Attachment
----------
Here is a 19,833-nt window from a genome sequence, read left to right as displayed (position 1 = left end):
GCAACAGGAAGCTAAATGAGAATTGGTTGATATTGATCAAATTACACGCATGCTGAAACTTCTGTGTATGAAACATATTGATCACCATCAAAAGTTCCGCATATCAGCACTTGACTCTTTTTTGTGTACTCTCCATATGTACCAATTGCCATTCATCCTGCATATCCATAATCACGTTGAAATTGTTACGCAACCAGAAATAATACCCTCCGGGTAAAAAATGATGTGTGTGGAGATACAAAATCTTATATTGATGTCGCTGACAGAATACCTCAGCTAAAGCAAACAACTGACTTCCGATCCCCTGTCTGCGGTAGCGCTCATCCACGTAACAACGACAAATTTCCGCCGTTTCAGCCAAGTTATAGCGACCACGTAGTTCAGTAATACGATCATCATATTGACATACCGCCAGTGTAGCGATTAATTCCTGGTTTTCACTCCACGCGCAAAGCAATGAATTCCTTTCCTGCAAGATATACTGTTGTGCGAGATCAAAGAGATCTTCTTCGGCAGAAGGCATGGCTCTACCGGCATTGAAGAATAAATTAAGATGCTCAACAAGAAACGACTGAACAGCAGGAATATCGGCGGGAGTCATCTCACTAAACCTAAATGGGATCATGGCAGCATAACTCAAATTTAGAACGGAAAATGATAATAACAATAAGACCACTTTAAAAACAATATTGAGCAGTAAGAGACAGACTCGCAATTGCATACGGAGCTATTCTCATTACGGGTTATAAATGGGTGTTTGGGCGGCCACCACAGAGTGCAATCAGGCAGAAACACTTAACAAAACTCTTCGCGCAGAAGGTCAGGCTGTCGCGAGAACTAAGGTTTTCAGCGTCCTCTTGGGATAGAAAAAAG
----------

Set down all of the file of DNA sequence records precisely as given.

Here is a 19,833-nt window from a genome sequence, read left to right as displayed (position 1 = left end):
GCAACAGGAAGCTAAATGAGAATTGGTTGATATTGATCAAATTACACGCATGCTGAAACTTCTGTGTATGAAACATATTGATCACCATCAAAAGTTCCGCATATCAGCACTTGACTCTTTTTTGTGTACTCTCCATATGTACCAATTGCCATTCATCCTGCATATCCATAATCACGTTGAAATTGTTACGCAACCAGAAATAATACCCTCCGGGTAAAAAATGATGTGTGTGGAGATACAAAATCTTATATTGATGTCGCTGACAGAATACCTCAGCTAAAGCAAACAACTGACTTCCGATCCCCTGTCTGCGGTAGCGCTCATCCACGTAACAACGACAAATTTCCGCCGTTTCAGCCAAGTTATAGCGACCACGTAGTTCAGTAATACGATCATCATATTGACATACCGCCAGTGTAGCGATTAATTCCTGGTTTTCACTCCACGCGCAAAGCAATGAATTCCTTTCCTGCAAGATATACTGTTGTGCGAGATCAAAGAGATCTTCTTCGGCAGAAGGCATGGCTCTACCGGCATTGAAGAATAAATTAAGATGCTCAACAAGAAACGACTGAACAGCAGGAATATCGGCGGGAGTCATCTCACTAAACCTAAATGGGATCATGGCAGCATAACTCAAATTTAGAACGGAAAATGATAATAACAATAAGACCACTTTAAAAACAATATTGAGCAGTAAGAGACAGACTCGCAATTGCATACGGAGCTATTCTCATTACGGGTTATAAATGGGTGTTTGGGCGGCCACCACAGAGTGCAATCAGGCAGAAACACTTAACAAAACTCTTCGCGCAGAAGGTCAGGCTGTCGCGAGAACTAAGGTTTTCAGCGTCCTCTTGGGATAGAAAAAAG